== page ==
Jennifer Mejias is the newest member of the Mancenters team committed to providing optimum overall healthcare to our patients. Her emphasis is to partner with the clinical providers to provide natural options for better health.
She completed her Bachelor’s Degree in Dietetics at University of Texas at Austin and went on to obtain her Masters Degree in Clinical Nutrition.
Her goal is to enhance the clinical provider’s medical treatment by combining it with specific dietary counseling and lifestyle changes to promote overall health and potentially reduce the need for medication.
The Dietary practice will primarily focus on the following
Low Testosterone and Vitamin D deficiency.
Kidney Stone Prevention.
DIETITIAN VERSUS NUTRITIONIST
What is the difference?
Every Registered Dietitian is a Nutritionist but not every Nutritionist is a Registered Dietitian. A Nutritionist can be anyone who has studied and finds interest in nutrition. A Dietitian is a nutritionist that has become an expert in areas of food and nutrition as it relates to health, sports and weight management, diseases and disorders, and medicine. A Dietitian has completed an undergraduate and graduate program in nutrition and dietetics, was selected and matched to a competitive clinical internship program, and passed a national board exam administered by the Academy of Nutrition and Dietetics. Dietitians must remain up to date on continuing education and is certified for areas of specialization.
When would I be referred to a Dietitian?
A physician referral to a registered dietitian (RD) or registered dietitian nutritionist (RDN) is recommended for personalized nutrition counseling for management of dyslipidemia and related cardiovascular risk factors including hypertension, overweight/obesity, prediabetes, diabetes, and metabolic syndrome. Studies have shown that multiple encounters with your dietitian to provide a personalized nutrition program on a regular basis demonstrated clinically significant improvement in blood sugar control, various lab markers of cardiovascular and hypertensive risks (like triglycerides, HDL, LDL), weight and % body fat, A1C, and other metabolic outcomes such as lowered blood pressure, increased testosterone levels, and enhanced libido and fertility. In a 12 week prospective cohort study in 2012, visiting a dietitian resulted in 43% of subjects were no longer at risk for metabolic syndrome, 91% had improved eating habits, and 84% had improved exercise habits.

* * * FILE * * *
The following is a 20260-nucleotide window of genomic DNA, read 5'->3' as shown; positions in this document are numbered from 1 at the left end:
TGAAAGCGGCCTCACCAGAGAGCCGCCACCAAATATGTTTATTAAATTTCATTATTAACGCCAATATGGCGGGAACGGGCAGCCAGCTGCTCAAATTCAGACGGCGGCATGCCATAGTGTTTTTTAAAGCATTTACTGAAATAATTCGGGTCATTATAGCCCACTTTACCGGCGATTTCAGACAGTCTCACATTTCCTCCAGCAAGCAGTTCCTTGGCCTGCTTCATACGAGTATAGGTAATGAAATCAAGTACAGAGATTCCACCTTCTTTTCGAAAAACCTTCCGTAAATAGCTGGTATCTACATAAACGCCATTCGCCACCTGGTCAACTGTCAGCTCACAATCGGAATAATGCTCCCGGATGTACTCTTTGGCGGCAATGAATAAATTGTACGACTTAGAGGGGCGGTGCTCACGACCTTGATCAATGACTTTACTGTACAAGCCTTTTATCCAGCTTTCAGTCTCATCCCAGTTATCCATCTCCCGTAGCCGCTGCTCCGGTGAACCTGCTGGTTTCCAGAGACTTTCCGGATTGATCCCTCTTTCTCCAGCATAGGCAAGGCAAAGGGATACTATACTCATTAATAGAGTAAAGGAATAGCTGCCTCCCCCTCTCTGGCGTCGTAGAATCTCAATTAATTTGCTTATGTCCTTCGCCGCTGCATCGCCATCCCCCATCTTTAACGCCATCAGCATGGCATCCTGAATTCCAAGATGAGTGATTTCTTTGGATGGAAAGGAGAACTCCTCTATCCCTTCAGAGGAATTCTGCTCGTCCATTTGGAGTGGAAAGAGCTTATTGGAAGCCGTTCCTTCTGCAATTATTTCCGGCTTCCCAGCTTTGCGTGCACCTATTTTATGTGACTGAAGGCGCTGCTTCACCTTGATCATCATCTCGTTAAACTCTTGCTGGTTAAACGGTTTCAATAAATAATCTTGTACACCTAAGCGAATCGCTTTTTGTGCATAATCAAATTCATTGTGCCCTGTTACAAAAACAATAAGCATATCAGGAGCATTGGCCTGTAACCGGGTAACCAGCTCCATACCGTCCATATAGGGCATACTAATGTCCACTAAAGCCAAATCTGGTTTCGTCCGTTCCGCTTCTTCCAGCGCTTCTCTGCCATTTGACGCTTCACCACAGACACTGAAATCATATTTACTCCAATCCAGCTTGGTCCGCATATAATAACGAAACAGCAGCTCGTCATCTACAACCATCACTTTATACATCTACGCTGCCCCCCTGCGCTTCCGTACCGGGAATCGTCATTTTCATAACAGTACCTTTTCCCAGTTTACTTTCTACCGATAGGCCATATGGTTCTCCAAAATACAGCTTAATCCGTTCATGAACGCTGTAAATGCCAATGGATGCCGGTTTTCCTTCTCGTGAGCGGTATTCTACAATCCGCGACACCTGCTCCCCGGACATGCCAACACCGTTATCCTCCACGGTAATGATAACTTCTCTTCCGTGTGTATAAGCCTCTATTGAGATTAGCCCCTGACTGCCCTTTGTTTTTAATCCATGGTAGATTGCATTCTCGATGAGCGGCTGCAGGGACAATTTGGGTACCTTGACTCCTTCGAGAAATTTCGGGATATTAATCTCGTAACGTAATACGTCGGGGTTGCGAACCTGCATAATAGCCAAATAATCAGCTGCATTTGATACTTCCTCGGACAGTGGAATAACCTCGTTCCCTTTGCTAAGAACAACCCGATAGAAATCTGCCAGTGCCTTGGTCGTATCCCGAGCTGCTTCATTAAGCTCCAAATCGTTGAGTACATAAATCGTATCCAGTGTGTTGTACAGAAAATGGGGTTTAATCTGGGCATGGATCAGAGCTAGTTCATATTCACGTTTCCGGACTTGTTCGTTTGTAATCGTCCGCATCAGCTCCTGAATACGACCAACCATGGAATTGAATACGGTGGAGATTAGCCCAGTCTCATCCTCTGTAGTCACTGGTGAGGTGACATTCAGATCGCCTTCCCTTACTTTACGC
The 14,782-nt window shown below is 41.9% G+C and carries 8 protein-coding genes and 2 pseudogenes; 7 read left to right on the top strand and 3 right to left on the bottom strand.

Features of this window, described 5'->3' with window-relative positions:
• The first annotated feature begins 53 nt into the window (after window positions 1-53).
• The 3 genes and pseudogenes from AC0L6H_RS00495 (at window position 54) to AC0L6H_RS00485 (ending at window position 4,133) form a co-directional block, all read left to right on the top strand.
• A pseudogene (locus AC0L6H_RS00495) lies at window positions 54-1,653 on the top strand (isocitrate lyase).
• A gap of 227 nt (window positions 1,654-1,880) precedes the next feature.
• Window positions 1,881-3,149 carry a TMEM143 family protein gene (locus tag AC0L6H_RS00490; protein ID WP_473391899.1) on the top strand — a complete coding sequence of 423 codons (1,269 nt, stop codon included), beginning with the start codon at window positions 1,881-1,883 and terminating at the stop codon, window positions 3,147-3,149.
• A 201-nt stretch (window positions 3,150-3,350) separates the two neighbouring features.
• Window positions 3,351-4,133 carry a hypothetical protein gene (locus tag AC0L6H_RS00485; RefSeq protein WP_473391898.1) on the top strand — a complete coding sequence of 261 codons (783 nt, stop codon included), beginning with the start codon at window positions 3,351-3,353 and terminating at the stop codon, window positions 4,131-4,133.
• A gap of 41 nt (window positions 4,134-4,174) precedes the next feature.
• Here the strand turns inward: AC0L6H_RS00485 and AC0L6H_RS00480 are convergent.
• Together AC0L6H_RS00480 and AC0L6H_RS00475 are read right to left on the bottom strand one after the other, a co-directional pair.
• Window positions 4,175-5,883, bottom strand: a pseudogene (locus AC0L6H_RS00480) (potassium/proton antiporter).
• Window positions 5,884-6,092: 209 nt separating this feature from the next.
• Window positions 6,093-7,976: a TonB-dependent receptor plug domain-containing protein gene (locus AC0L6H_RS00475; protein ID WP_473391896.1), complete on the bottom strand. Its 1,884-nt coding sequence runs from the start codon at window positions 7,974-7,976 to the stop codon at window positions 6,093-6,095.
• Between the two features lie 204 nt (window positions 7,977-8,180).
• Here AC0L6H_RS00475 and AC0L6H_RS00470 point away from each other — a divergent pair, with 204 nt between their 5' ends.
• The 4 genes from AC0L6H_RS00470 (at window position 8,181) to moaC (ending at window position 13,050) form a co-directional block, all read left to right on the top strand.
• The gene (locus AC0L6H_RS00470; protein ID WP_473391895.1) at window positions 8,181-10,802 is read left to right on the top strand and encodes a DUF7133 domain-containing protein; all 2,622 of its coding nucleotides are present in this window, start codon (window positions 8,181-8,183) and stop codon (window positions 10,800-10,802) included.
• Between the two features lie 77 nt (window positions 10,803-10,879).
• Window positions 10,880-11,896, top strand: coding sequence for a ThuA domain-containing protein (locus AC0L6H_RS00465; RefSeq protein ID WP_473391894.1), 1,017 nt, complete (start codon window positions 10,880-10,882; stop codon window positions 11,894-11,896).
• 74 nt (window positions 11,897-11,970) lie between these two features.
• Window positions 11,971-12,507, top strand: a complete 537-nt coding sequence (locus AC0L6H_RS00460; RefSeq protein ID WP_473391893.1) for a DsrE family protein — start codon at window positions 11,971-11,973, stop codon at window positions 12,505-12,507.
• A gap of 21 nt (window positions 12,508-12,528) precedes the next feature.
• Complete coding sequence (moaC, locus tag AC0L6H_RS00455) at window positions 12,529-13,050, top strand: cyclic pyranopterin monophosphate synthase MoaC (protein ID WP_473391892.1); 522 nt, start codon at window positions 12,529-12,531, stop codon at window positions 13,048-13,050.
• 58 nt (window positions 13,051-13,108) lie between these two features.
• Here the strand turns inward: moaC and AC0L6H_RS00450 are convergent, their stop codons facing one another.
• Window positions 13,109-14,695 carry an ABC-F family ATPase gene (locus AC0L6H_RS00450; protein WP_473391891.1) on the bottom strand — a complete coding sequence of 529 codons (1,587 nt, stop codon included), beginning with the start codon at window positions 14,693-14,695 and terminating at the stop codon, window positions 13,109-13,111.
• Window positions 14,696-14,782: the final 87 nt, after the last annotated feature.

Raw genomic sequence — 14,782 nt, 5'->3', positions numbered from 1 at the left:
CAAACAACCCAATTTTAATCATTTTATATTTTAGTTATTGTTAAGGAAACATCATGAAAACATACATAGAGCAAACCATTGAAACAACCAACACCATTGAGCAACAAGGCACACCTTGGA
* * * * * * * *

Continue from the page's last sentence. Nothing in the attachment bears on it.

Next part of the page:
Are a Registered Dietitian and a Registered Dietitian Nutritionist the same?
A Registered Dietitian (RD) and a Registered Dietitian Nutritionist (RDN) is the same thing. The option of adding “nutritionist” was established in 2010 by the Academy of Nutrition and Dietetics Committee to further enhance the RD brand and more accurately reflect to consumers who registered dietitians are and what they do. Inclusion of the word "nutritionist" in the credential communicates a broader concept of wellness (including prevention of health conditions beyond medical nutrition therapy) as well as treatment of conditions. This will differentiate and highlight all the rigorous credential requirements (Eatright.org).
Where do I get my labs done?
While there may be more than one Laboratory Service Provider available, ManCenters recommends LabCorp/Quest.